...oh and I should say....that while I don't have air bags on my D40 I still keep a close watch on everything under there....probably a bit over cautious but you never know:-(
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FollowupID: 704907

Follow Up By: Member - peter f (VIC) - Friday, Oct 22, 2010 at 17:51

Friday, Oct 22, 2010 at 17:51
if that was the one we saw in August ontop of Big Red . too much overhang is an understatment , they said it only happened when they put air bags under it .
wonder why they put air bags on it if it wasn,t overloaded ,
mechpete
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FollowupID: 704912

Follow Up By: Member - mazcan - Friday, Oct 22, 2010 at 18:57

Friday, Oct 22, 2010 at 18:57
hi patrol 22
that's very interesting the fact that all had the bags seems like the air bags may be creating a whipping pivot point and could well be the crux of the problems on all those that have bent and perhaps more to come

something to be very weary off i would say

when one thinks about most vehicles with leaf springs have bump stops on the chassis/or axle directly above the rear axles

so if that is replaced with an airbag and pumped up this then stops or restricts the chassis compression downward in the manner that it was designed to do by the manufactures
and thus then transfers the whipping action and extreme weight forward to in front of the rear front spring hanger and thus causing stress on an area which is a general section of the chassis structure
dare i and i hate to say it
but the manufactures may well be in a winning position on this problem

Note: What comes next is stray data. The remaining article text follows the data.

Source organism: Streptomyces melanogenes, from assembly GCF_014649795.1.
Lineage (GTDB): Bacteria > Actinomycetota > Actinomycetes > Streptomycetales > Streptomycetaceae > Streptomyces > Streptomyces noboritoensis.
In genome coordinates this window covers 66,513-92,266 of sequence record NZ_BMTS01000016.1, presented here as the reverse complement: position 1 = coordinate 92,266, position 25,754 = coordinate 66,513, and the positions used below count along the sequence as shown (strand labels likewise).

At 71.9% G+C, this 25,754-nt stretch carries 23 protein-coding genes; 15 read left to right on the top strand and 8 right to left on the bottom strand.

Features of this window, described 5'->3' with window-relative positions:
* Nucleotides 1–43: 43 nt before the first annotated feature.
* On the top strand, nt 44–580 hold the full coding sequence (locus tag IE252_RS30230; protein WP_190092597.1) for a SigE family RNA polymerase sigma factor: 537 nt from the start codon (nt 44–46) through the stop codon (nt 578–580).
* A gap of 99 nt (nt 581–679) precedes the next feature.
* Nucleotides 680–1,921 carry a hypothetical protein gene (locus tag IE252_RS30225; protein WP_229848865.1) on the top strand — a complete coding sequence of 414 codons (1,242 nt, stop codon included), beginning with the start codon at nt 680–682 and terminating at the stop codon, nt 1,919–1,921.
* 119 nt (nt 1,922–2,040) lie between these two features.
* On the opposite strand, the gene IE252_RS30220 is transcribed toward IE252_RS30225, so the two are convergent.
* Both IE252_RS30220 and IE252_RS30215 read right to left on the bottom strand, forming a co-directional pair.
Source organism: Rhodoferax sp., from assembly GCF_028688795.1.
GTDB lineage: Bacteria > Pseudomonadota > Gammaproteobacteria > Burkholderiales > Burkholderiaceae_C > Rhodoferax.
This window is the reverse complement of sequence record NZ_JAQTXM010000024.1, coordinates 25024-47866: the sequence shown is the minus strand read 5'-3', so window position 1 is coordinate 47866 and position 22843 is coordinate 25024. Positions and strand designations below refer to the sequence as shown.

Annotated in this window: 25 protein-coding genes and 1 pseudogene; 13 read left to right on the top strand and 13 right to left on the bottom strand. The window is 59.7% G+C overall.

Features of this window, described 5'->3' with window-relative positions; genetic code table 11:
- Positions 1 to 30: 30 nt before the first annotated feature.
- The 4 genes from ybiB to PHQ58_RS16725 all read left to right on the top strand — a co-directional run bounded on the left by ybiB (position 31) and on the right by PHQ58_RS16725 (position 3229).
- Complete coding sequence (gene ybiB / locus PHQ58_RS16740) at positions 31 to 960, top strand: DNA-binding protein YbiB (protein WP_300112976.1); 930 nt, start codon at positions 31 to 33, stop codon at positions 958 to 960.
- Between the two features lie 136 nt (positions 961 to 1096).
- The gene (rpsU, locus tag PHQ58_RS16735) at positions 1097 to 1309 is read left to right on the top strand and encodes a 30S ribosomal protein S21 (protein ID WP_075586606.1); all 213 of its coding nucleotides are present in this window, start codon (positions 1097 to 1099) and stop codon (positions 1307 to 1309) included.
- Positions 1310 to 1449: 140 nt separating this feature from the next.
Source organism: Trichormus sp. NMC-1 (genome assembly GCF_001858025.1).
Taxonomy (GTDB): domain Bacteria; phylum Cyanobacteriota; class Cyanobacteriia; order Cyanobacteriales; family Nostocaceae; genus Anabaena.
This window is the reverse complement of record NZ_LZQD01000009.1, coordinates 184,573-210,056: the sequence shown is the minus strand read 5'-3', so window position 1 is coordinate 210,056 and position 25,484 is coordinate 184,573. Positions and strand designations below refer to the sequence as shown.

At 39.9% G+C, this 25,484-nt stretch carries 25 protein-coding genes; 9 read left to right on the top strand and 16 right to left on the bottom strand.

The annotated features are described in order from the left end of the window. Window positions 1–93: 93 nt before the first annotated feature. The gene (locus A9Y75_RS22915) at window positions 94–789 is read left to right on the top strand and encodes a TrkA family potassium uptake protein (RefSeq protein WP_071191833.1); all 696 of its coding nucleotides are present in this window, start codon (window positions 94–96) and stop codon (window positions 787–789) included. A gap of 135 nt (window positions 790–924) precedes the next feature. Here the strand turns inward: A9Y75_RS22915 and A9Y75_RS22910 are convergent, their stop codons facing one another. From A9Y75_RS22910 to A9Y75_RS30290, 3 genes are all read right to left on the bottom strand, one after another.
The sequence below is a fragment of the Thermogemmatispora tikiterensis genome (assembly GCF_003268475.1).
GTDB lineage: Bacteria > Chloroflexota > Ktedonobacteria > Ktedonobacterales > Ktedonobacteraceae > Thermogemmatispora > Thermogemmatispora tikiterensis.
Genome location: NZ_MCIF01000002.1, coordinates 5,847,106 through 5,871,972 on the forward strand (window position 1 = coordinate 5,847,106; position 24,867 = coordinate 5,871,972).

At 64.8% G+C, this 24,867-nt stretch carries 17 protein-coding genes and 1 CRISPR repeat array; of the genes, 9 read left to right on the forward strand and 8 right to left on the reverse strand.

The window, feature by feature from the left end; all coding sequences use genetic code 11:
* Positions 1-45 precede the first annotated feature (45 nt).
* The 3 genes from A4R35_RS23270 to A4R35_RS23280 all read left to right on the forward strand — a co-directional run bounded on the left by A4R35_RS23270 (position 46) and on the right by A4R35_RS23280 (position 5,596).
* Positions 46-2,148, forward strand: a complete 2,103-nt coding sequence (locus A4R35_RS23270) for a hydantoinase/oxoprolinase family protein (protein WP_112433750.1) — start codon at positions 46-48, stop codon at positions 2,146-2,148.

so it looks like a wait and see game for all involved
cheers
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FollowupID: 704919

Follow Up By: Member - mazcan - Friday, Oct 22, 2010 at 18:59

Friday, Oct 22, 2010 at 18:59
hi me me
sorry for having doubts this problem is far more wide spread than i first thought after reading
the thread from patrol 22
cheers
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FollowupID: 704920

Follow Up By: Member - DW Lennox Head(NSW) - Saturday, Oct 23, 2010 at 05:13

Saturday, Oct 23, 2010 at 05:13
I had air bags on my Bravo for a while and they caused me similar problems. Never again will I ever put them on a leaf spring suspension. Beef up the springs if necessary.

They may be fine on a coil spring vehicle.

A repairer in Kununurra told me even Toyotas have been straightened in his business due to air bags.

DW
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FollowupID: 704957

Reply By: The other Norm C (WA) - Friday, Oct 22, 2010 at 12:31

Friday, Oct 22, 2010 at 12:31
G'Day DW
I've got a 2008 Ford Ranger Cab chassis I fitted a canopy which I
made and weighs around 320 Kilo's.I have heard of a few clutch problems
with them but havn't had any problems with mine.I fitted 2 extra fuel tanks
70 litres each 2 water tanks 55 liters each and mounted the 2 spare tyres
on the back.When I go away it weighs around 2900k's.Have just been from
Perth toOodnadatta, Innamincka, Camerons Corner Into Melb and return
with no hassels at all.In the two and a bit years I,ve had it I have no complaints'
Norm
AnswerID: 433885